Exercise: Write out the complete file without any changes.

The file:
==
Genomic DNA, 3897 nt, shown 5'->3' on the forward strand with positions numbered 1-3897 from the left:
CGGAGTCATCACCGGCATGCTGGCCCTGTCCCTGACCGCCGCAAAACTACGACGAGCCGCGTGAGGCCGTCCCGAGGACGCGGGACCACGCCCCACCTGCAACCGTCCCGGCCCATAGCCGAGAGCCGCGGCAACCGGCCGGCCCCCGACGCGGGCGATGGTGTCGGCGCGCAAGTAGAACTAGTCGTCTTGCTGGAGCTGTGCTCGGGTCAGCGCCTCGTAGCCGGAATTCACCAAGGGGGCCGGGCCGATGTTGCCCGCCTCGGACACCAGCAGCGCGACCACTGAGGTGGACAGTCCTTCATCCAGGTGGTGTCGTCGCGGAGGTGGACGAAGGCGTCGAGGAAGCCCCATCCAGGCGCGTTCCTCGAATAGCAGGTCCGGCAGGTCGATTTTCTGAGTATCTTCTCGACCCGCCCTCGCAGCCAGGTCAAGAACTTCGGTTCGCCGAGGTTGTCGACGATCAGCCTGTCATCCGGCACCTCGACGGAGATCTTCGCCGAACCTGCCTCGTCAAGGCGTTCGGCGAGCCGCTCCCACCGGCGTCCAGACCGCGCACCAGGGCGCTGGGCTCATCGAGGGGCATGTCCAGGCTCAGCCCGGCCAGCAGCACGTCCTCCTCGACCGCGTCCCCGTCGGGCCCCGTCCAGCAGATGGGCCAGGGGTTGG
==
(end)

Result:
Genomic DNA, 3897 nt, shown 5'->3' on the forward strand with positions numbered 1-3897 from the left:
CGGAGTCATCACCGGCATGCTGGCCCTGTCCCTGACCGCCGCAAAACTACGACGAGCCGCGTGAGGCCGTCCCGAGGACGCGGGACCACGCCCCACCTGCAACCGTCCCGGCCCATAGCCGAGAGCCGCGGCAACCGGCCGGCCCCCGACGCGGGCGATGGTGTCGGCGCGCAAGTAGAACTAGTCGTCTTGCTGGAGCTGTGCTCGGGTCAGCGCCTCGTAGCCGGAATTCACCAAGGGGGCCGGGCCGATGTTGCCCGCCTCGGACACCAGCAGCGCGACCACTGAGGTGGACAGTCCTTCATCCAGGTGGTGTCGTCGCGGAGGTGGACGAAGGCGTCGAGGAAGCCCCATCCAGGCGCGTTCCTCGAATAGCAGGTCCGGCAGGTCGATTTTCTGAGTATCTTCTCGACCCGCCCTCGCAGCCAGGTCAAGAACTTCGGTTCGCCGAGGTTGTCGACGATCAGCCTGTCATCCGGCACCTCGACGGAGATCTTCGCCGAACCTGCCTCGTCAAGGCGTTCGGCGAGCCGCTCCCACCGGCGTCCAGACCGCGCACCAGGGCGCTGGGCTCATCGAGGGGCATGTCCAGGCTCAGCCCGGCCAGCAGCACGTCCTCCTCGACCGCGTCCCCGTCGGGCCCCGTCCAGCAGATGGGCCAGGGGTTGG